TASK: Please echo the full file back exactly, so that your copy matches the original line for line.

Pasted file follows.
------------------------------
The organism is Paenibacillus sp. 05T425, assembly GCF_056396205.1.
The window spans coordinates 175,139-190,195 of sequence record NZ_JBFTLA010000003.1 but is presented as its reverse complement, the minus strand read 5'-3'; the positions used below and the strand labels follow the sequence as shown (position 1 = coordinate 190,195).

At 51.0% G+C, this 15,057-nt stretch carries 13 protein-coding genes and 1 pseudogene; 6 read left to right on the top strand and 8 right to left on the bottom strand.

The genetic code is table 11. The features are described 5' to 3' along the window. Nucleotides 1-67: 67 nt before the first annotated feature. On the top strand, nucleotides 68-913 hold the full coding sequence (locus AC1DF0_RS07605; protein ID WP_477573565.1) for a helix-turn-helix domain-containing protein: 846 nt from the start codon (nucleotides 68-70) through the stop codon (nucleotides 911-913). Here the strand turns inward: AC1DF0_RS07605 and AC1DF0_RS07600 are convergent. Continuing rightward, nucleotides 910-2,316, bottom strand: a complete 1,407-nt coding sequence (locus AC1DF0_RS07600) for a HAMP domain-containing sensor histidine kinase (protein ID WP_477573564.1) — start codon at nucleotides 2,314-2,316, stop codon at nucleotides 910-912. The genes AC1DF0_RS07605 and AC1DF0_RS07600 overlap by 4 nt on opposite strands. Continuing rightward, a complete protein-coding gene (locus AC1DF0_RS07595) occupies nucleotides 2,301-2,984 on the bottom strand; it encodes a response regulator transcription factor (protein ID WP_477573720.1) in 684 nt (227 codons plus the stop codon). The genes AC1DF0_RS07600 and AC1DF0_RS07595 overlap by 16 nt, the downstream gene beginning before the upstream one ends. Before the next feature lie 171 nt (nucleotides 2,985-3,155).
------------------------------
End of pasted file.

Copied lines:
The organism is Paenibacillus sp. 05T425, assembly GCF_056396205.1.
The window spans coordinates 175,139-190,195 of sequence record NZ_JBFTLA010000003.1 but is presented as its reverse complement, the minus strand read 5'-3'; the positions used below and the strand labels follow the sequence as shown (position 1 = coordinate 190,195).

At 51.0% G+C, this 15,057-nt stretch carries 13 protein-coding genes and 1 pseudogene; 6 read left to right on the top strand and 8 right to left on the bottom strand.

The genetic code is table 11. The features are described 5' to 3' along the window. Nucleotides 1-67: 67 nt before the first annotated feature. On the top strand, nucleotides 68-913 hold the full coding sequence (locus AC1DF0_RS07605; protein ID WP_477573565.1) for a helix-turn-helix domain-containing protein: 846 nt from the start codon (nucleotides 68-70) through the stop codon (nucleotides 911-913). Here the strand turns inward: AC1DF0_RS07605 and AC1DF0_RS07600 are convergent. Continuing rightward, nucleotides 910-2,316, bottom strand: a complete 1,407-nt coding sequence (locus AC1DF0_RS07600) for a HAMP domain-containing sensor histidine kinase (protein ID WP_477573564.1) — start codon at nucleotides 2,314-2,316, stop codon at nucleotides 910-912. The genes AC1DF0_RS07605 and AC1DF0_RS07600 overlap by 4 nt on opposite strands. Continuing rightward, a complete protein-coding gene (locus AC1DF0_RS07595) occupies nucleotides 2,301-2,984 on the bottom strand; it encodes a response regulator transcription factor (protein ID WP_477573720.1) in 684 nt (227 codons plus the stop codon). The genes AC1DF0_RS07600 and AC1DF0_RS07595 overlap by 16 nt, the downstream gene beginning before the upstream one ends. Before the next feature lie 171 nt (nucleotides 2,985-3,155).